6. Some friends say, “I’m just doing this for fun.”

Racing is a lot of fun. Whether you most enjoy the training, being out there competing, or the music, snacks and prizes after, at the level of recreational athletics it’s all about the fun.

Hope to see you out there!!!

Am I (Are You) an Athlete?

jackie-joyner-kersee-jumping-rtr12e5g_13925_600x450When I first wanted to be a writer, I used to read lots about writing. I read more about writing than I actually wrote. Something I read that stuck with me more than anything was that if you want to be a writer, start thinking of yourself as a writer. Call yourself a writer. Organize your schedule as a writer would. Write.

It took awhile, but eventually, instead of thinking in terms of wanting to be a writer, I started to think of myself as a writer. And I behaved as a writer. That is, I started to write.

I wonder if we can say the same for athletes? If you start to think of yourself as an athlete, will you then behave as one?

As I’ve said before, I don’t consider myself an athlete. I didn’t grow up thinking of myself as an athlete in any way, shape, or form. I played no sports. I’m fortunate that the other kids liked me for other reasons or I would always have been picked last for a team. I couldn’t hit a ball, throw a ball, or run fast. My best sport was the broad jump. I enjoyed roller skating and tap dancing more than baseball (not that I was all that great at tap dancing either, but I didn’t compete).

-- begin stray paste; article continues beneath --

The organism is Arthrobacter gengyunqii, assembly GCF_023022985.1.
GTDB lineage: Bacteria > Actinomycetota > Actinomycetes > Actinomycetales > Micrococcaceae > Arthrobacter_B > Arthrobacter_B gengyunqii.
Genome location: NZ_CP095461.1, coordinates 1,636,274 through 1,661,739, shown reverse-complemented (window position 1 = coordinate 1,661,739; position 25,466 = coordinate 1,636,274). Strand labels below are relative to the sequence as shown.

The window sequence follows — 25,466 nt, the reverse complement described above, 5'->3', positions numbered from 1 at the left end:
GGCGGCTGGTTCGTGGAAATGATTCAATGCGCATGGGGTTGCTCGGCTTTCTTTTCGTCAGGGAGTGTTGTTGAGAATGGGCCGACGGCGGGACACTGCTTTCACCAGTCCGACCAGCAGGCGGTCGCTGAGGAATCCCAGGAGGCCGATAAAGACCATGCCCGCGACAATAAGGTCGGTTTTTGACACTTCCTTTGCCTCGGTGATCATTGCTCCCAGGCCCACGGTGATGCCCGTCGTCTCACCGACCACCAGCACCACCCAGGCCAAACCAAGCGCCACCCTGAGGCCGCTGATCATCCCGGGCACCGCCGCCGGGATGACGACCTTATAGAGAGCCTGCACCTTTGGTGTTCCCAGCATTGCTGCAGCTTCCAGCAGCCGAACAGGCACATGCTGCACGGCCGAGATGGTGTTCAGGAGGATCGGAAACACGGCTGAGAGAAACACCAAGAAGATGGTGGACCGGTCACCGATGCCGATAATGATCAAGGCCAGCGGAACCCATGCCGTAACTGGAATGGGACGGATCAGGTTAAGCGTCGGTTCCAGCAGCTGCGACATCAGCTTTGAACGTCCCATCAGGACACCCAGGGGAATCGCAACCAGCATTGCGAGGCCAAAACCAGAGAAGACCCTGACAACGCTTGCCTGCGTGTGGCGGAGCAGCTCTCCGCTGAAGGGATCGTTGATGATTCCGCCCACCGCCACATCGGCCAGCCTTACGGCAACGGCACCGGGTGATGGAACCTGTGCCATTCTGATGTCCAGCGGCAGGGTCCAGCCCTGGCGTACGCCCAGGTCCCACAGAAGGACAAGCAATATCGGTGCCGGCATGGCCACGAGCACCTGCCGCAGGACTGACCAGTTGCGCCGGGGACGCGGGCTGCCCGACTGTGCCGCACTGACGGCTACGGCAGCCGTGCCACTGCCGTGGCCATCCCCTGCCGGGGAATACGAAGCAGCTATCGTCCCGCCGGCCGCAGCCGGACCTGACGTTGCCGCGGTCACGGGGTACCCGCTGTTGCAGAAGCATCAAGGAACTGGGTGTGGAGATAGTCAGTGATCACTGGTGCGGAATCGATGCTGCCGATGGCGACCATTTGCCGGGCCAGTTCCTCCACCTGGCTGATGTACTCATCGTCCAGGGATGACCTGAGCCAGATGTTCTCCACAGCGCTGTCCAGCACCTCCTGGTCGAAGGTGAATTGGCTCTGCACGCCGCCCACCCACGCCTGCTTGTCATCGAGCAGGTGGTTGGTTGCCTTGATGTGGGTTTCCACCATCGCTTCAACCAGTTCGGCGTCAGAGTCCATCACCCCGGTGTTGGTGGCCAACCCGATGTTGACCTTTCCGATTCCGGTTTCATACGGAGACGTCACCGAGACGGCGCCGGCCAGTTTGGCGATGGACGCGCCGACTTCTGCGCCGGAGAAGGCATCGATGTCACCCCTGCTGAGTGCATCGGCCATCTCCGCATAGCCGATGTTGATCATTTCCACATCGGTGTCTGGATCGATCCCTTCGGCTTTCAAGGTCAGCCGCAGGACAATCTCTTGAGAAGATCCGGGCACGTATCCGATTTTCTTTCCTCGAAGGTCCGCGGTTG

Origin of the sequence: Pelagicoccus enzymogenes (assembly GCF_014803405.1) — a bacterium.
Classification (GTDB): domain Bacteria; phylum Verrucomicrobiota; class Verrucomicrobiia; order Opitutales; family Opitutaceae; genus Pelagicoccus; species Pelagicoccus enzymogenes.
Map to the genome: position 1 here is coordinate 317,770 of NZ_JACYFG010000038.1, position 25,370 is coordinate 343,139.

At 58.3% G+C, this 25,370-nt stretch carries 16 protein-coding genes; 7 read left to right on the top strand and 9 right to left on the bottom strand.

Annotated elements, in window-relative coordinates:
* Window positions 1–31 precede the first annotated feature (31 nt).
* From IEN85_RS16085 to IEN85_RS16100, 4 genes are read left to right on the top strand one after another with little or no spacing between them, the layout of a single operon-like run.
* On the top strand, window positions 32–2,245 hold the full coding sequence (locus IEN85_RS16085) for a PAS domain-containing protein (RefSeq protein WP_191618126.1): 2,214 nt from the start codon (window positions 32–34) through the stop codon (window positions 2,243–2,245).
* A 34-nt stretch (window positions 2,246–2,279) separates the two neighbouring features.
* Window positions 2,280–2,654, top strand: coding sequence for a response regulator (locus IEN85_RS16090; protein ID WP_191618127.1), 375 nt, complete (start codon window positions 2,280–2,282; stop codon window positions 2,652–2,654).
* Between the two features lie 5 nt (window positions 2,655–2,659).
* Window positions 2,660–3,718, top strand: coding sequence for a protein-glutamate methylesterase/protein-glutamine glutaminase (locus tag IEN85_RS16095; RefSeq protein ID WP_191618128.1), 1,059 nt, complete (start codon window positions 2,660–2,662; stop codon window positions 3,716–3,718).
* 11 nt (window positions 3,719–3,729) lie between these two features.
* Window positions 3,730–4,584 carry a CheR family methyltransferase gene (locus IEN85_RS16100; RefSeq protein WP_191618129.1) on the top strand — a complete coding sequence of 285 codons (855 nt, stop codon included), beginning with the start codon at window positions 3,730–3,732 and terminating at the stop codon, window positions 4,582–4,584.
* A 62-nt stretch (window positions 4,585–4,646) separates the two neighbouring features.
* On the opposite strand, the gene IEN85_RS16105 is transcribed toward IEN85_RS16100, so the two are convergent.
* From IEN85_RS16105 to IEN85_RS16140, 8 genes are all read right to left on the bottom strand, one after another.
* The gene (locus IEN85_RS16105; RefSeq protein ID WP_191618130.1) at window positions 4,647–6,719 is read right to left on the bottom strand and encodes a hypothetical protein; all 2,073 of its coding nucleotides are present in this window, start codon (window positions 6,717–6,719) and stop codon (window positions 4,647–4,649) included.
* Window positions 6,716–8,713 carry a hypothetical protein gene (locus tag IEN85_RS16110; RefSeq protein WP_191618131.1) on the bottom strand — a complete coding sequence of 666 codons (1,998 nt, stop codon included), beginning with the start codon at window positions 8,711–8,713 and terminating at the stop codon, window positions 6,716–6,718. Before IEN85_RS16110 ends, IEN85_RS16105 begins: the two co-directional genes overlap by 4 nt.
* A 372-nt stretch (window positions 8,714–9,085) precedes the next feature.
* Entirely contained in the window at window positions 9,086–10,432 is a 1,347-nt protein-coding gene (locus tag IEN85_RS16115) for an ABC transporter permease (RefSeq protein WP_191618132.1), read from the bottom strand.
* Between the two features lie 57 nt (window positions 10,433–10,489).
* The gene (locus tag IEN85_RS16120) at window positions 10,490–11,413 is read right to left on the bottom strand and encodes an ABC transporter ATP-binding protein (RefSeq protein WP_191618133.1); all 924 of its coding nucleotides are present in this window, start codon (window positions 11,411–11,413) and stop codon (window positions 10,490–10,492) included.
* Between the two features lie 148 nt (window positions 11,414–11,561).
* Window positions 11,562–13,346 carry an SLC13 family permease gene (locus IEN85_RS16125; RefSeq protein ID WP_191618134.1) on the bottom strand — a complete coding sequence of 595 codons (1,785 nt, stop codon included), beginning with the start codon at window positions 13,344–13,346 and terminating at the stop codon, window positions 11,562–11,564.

The one thing I excelled at was swimming. And I did swim for much of my childhood, even competed. But I didn’t stay with it long enough to consider it an athletic pursuit.

When I think of athletes, I think of Olympians, elite cyclists, champions in various sports. I think of people whose lives are dedicated to their sport and who have reached a certain level of achievement. In some sense, I understand that there is more to being an athlete than competing and winning. But even still, I have difficulty thinking of myself as someone to whom the descriptor “athlete” could ever, in all fairness to those who really are athletes, apply.

What makes a person an athlete? Does it make sense for me to think of myself in those terms.

In Samantha’s recent post on athletic values, she comments that athletes care about competing and winning. This is in opposition to those who would pursue fitness for a particular aesthetic. I think the rest of the post suggests that it’s not necessarily competing and winning, but the emphasis on performance, that distinguishes the athlete from the fitness enthusiast who is pursuing a particular aesthetic.